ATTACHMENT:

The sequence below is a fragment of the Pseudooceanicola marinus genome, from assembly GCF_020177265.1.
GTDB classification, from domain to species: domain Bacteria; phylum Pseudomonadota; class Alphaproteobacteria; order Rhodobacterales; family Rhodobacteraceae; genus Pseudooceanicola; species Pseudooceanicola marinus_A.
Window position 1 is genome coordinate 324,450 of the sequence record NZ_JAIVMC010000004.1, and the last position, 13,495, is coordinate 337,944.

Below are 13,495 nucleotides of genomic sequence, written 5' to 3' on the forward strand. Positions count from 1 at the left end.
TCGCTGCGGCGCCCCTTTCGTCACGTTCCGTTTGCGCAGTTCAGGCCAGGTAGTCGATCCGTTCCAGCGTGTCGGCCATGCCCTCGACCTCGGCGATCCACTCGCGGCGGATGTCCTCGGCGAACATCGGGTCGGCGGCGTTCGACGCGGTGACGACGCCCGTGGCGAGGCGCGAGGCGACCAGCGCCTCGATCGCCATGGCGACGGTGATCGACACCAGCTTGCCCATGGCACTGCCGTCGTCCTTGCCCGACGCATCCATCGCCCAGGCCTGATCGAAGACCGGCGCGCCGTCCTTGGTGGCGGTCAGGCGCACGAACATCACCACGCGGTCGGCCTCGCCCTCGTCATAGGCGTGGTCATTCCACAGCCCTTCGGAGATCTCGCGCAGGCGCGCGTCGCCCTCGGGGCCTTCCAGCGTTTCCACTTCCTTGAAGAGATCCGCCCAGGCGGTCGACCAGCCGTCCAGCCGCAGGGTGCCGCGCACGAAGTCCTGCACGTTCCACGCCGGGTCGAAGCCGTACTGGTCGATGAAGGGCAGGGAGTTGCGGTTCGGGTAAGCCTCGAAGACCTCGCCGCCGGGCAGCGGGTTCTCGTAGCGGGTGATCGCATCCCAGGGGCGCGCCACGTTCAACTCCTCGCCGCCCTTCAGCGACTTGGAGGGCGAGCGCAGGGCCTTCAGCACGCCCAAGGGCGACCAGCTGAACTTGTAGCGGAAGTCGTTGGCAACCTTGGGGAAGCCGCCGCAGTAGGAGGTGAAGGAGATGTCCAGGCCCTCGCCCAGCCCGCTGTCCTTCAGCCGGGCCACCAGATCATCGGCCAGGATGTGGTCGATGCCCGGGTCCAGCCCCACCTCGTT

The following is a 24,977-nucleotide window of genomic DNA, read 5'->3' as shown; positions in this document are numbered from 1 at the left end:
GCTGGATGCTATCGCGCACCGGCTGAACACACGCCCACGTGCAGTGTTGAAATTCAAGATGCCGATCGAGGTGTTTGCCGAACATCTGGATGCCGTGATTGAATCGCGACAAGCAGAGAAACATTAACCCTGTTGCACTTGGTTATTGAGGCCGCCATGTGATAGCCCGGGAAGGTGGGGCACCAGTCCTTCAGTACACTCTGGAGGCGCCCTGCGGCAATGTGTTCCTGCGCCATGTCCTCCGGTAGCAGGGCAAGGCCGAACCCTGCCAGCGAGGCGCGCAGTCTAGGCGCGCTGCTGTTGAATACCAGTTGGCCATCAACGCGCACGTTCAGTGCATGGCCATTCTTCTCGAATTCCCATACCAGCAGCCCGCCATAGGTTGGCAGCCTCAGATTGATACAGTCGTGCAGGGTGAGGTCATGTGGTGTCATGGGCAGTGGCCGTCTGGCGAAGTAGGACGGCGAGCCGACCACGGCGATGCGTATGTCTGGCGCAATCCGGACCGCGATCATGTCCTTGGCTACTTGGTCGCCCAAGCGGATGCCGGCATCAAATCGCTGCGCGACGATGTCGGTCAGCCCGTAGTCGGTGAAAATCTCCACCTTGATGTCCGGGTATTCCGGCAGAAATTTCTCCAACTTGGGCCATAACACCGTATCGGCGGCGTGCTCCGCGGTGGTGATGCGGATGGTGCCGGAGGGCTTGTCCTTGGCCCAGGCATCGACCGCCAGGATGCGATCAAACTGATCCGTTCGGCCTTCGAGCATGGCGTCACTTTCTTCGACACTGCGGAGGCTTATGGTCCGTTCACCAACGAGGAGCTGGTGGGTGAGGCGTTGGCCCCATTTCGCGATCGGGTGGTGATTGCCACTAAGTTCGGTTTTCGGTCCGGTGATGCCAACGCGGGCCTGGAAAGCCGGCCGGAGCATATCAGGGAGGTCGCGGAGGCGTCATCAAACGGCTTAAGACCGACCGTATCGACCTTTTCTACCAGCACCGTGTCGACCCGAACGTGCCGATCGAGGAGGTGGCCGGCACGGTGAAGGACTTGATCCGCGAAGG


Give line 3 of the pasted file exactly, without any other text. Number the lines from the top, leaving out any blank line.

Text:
Window position 1 is genome coordinate 324,450 of the sequence record NZ_JAIVMC010000004.1, and the last position, 13,495, is coordinate 337,944.